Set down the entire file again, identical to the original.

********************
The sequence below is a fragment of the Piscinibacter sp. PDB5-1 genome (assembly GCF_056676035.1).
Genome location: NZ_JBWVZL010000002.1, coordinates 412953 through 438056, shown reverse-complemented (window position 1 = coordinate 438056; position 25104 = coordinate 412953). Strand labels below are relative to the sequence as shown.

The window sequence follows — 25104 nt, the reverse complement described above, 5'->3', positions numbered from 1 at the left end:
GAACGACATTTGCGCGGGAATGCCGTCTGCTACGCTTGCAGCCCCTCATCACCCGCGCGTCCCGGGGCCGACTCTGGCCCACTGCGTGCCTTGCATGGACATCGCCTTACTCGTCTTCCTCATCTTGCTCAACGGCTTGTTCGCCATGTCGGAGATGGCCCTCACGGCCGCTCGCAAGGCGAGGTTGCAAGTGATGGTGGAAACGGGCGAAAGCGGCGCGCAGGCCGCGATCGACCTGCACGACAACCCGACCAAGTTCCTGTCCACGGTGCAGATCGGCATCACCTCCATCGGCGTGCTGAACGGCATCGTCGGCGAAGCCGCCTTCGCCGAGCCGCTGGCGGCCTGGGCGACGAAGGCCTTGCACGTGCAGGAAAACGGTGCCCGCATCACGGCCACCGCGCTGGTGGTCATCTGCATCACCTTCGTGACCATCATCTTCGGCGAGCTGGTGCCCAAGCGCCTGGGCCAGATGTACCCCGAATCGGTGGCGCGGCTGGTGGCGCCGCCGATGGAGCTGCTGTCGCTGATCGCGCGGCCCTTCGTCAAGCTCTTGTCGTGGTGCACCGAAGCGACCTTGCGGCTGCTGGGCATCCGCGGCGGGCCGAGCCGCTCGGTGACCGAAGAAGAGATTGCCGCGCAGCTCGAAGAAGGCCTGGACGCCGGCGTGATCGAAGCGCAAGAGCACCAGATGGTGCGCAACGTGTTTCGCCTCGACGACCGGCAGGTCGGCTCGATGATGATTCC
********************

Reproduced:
The sequence below is a fragment of the Piscinibacter sp. PDB5-1 genome (assembly GCF_056676035.1).
Genome location: NZ_JBWVZL010000002.1, coordinates 412953 through 438056, shown reverse-complemented (window position 1 = coordinate 438056; position 25104 = coordinate 412953). Strand labels below are relative to the sequence as shown.

The window sequence follows — 25104 nt, the reverse complement described above, 5'->3', positions numbered from 1 at the left end:
GAACGACATTTGCGCGGGAATGCCGTCTGCTACGCTTGCAGCCCCTCATCACCCGCGCGTCCCGGGGCCGACTCTGGCCCACTGCGTGCCTTGCATGGACATCGCCTTACTCGTCTTCCTCATCTTGCTCAACGGCTTGTTCGCCATGTCGGAGATGGCCCTCACGGCCGCTCGCAAGGCGAGGTTGCAAGTGATGGTGGAAACGGGCGAAAGCGGCGCGCAGGCCGCGATCGACCTGCACGACAACCCGACCAAGTTCCTGTCCACGGTGCAGATCGGCATCACCTCCATCGGCGTGCTGAACGGCATCGTCGGCGAAGCCGCCTTCGCCGAGCCGCTGGCGGCCTGGGCGACGAAGGCCTTGCACGTGCAGGAAAACGGTGCCCGCATCACGGCCACCGCGCTGGTGGTCATCTGCATCACCTTCGTGACCATCATCTTCGGCGAGCTGGTGCCCAAGCGCCTGGGCCAGATGTACCCCGAATCGGTGGCGCGGCTGGTGGCGCCGCCGATGGAGCTGCTGTCGCTGATCGCGCGGCCCTTCGTCAAGCTCTTGTCGTGGTGCACCGAAGCGACCTTGCGGCTGCTGGGCATCCGCGGCGGGCCGAGCCGCTCGGTGACCGAAGAAGAGATTGCCGCGCAGCTCGAAGAAGGCCTGGACGCCGGCGTGATCGAAGCGCAAGAGCACCAGATGGTGCGCAACGTGTTTCGCCTCGACGACCGGCAGGTCGGCTCGATGATGATTCC